As he runs back Thomas realizes two things about himself. First, he has navigated the Maze without even thinking about it. He does not falter in his path once. Second, he is in great shape. He has recovered from his harrowing exhausting experience the day before. Thinking about the speed he has been running and the time it has taken, he has probably run the equivalent of half a marathon. As he runs he can appreciate the size of the Maze. It runs on and on for miles and miles.

He enters the Glade with just minutes to spare and heads directly for the Deadheads. He just wants to be alone. Finding a spot against the south wall, he falls asleep.

Chuck wakes him in the morning. It is late. He has almost missed breakfast and is supposed to be in jail for the day. Thomas remembers the prior day and wonders if maybe he is just going insane. Chuck regales Thomas with stories of his fame in the Glade, but all Thomas can think of is Teresa.

Thomas asks if Gally was ever found. Chuck tells him that he suspects some of his cronies are hiding Gally somewhere in the Glade.

While Thomas is eating, Newt appears. It’s time for him to serve his day in jail. Thomas looks forward to a relatively normal day without anything crazy happening.

Ch 30

Thomas spends the day in the Slammer, a big concrete block with a solitary cell. Newt locks Thomas inside with good-natured humor, joking that this is Thomas's reward for saving a few lives. Newt stresses that Thomas is all right in his book but that he needs to learn order. He leaves Thomas to sit and watch the walls.

Chuck comes at noon with lunch to visit him and to keep Thomas company. The bond between the two boys continues to grow as Chuck confides in Thomas about his own fears upon entering the Glade. Chuck admits to crying every day, almost up until Thomas arrived. Thomas admits that he cried after the last Griever fell over the Cliff. He tells Chuck never to feel bad about crying. It makes you feel better, he says. Chuck also tells Thomas that he wonders if he has real parents out there somewhere. He fantasizes of living a normal life.

At hearing this, Thomas is overcome with anger. Chuck should be in a school and have a proper home, not here in the Glade, he thinks. Thomas begins to hate whomever is responsible for their plight. He promises Chuck that he will get them out of the Glade and find Chuck's real parents and family. "I swear I'll get you back home", he says.


Dashner continues to portray Thomas as a character for reader identification. Here, he uses our own sense of fairness and justice to manipulate us as we witness Thomas's persecution. Thomas defends himself, stating that if saving the lives of two people is against the rules, he'd gladly be in jail. By presenting a simple, but truthful, argument about the skewed values of the Glade, Thomas embodies both rational progress and potential leadership qualities. His character has evolved since his ordeal in the Maze.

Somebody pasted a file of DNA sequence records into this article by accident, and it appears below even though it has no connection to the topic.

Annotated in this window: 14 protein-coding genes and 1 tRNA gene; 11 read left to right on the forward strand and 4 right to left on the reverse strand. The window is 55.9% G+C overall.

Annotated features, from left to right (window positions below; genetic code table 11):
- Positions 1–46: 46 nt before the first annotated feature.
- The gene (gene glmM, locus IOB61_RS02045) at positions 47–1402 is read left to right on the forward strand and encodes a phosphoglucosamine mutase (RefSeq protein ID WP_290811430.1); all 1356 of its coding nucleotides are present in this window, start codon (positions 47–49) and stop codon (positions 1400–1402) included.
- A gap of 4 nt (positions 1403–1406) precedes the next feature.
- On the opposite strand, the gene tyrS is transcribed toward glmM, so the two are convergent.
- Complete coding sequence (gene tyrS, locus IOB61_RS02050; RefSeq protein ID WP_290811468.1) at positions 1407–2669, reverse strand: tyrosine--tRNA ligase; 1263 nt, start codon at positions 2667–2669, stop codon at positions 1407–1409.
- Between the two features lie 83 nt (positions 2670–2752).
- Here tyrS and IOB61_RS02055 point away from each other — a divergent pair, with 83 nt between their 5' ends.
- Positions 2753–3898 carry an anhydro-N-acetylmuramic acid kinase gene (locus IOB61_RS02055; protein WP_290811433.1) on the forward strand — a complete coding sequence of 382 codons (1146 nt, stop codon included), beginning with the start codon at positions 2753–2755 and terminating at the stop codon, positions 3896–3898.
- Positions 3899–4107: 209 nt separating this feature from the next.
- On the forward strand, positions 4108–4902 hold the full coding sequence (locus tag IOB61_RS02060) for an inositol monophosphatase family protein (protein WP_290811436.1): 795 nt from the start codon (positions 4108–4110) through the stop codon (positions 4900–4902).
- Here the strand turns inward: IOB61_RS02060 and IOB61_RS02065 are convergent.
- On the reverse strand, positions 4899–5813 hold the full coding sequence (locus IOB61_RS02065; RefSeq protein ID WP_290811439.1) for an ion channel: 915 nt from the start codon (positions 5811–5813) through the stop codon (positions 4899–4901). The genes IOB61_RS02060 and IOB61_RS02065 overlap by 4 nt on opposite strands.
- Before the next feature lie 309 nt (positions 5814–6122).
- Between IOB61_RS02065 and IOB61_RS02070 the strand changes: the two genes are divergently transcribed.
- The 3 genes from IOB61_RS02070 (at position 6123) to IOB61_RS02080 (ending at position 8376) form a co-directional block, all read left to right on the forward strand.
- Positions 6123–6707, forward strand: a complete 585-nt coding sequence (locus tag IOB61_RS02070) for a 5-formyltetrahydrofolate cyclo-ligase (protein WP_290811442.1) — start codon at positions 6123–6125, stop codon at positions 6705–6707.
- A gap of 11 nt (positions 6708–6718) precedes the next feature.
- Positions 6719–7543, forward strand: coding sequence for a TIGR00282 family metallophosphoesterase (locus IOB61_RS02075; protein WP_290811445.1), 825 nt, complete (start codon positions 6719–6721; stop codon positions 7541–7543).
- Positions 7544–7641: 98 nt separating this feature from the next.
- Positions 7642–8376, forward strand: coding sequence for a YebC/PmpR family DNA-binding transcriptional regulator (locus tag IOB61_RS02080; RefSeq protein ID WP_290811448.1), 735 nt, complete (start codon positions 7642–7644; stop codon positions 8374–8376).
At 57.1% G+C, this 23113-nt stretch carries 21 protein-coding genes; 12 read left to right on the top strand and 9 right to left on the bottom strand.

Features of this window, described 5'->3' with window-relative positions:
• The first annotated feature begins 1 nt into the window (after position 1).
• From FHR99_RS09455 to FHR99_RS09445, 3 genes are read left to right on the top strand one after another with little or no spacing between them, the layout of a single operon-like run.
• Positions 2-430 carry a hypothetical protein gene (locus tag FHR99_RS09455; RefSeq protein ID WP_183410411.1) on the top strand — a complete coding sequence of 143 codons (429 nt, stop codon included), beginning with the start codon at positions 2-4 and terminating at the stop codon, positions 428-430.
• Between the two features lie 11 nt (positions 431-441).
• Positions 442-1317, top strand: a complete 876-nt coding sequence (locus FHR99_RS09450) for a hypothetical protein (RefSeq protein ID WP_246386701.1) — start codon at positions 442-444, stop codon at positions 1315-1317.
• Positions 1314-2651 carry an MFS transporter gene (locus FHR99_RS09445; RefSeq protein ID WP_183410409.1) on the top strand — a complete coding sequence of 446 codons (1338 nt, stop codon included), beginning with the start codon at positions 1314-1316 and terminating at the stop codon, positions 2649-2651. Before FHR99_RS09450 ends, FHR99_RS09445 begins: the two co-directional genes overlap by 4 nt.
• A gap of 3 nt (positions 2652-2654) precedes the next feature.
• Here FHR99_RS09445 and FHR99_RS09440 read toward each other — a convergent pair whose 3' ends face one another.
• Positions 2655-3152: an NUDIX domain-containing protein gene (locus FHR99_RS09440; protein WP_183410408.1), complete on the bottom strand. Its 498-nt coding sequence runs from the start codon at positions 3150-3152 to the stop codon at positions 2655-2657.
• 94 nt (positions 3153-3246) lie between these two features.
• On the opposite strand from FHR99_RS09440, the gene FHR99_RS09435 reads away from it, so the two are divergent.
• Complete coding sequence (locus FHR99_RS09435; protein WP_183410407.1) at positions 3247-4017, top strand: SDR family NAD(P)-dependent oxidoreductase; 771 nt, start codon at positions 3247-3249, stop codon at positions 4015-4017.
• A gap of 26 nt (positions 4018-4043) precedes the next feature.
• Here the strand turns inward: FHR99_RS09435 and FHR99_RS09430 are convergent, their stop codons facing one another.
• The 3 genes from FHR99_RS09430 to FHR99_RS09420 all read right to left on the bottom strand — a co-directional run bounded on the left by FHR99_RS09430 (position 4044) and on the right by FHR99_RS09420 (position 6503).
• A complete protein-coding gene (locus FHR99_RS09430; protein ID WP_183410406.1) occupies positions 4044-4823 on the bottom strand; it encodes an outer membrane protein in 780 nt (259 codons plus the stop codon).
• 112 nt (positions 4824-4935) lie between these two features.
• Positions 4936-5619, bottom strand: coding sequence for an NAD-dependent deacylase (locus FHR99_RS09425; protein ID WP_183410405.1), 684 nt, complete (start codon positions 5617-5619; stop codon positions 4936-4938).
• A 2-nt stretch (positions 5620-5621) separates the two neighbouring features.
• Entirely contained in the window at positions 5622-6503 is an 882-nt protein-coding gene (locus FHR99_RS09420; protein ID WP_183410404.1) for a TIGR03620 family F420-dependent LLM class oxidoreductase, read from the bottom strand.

Minho retains his role as an aide to the hero. He quickly devises a plan to see Thomas become the Keeper of the Runners. Newt dismisses Minho's idea that Thomas become the Keeper of the Runners immediately, but agrees to letting him try after one day in jail and a month of training. We see that Minho is a cunning ally with a gift for political maneuvering. Thomas himself has little interest or skills for politics. His aspirations are higher, so it is apt that Dashner gives these qualities to Minho, who can do this "dirty work".

However, this victory is short-lived when Alby sends for Thomas. Thomas must now continue to face his own fears and doubts. Having gone through the Changing, Alby now possesses some memory of the past. He tells Thomas that he knows who he and Teresa are. Just as key information is about to be revealed, Alby begins to convulse as if an external force is controlling him. This serves to heighten the mystery about both Thomas and Teresa, a past that Thomas is clearly afraid of hearing about. Thomas has his doubts about who he is and what he may have done. As we shall see, those doubts are well-placed.

Teresa remains something of an X factor in the minds of the Glade leadership. Alby's instructions seem to suggest that the reader should also be concerned about her presence. Her persecution as the sole female member of the Glade is notable. Teresa comes to represent the unknown, taking on even supernatural notes. As is revealed, Teresa is also telepathic and is able to communicate with Thomas, and only Thomas, in this way. It is difficult not to interpret her persecution as intrinsically tied to her gender. Her extraordinary abilities suggest that she could be interpreted as the supernatural figure in Joseph Campbell's Hero's Journey paradigm. Campbell saw a stage in the hero myth where the hero and a supernatural aid meet, or in this case, are reunited. Upon visiting her, Thomas begins to hear her voice inside his head. His worst fears are confirmed when Teresa tells him that she and he were involved in the imprisonment of the Gladers.

Thomas's feelings of guilt are both explained and reinforced. Still, it is Teresa for whom Thomas harbors the strongest feelings. Campbell's schematic for the hero myth also features a Goddess character for which the hero feels the strongest love. Teresa comes to embody both the supernatural aid as well as the Goddess.

Thomas's guilt and resulting denial force him to run back into the Maze until he can no longer hear Teresa's voice. This metaphorical return to the underworld underscores the sheer panic Thomas feels. Even the Maze feels safe compared to what he has just learned about himself. When he returns he slinks off to the Deadheads, a designated spot for him to be alone. The hero's burden is rarely understood by any other but the hero. As such, it is important that Thomas have a place to get away from the others and process what is happening around him.

Finally, Chapter 30 introduces a growing relationship between Chuck and Thomas, as well as a maturation in Thomas's character. Chuck confides in Thomas, revealing how he cried every night and his dream to someday be reunited with his family. Thomas assumes the role of caretaker for Chuck, like an older brother or even a father figure. He is consumed with rage that Chuck has been deprived of a normal life, much as a parent would be if his or her child were deprived of something necessary. This drives Thomas to promise he will get Chuck out of the Glade and back to his family. As the second half of the book progresses, consider how Thomas and Teresa emerge as parent figures to Chuck. Also consider how Chuck has triggered a new motivation in Thomas. Chuck's role in this manner will not be limited to this moment.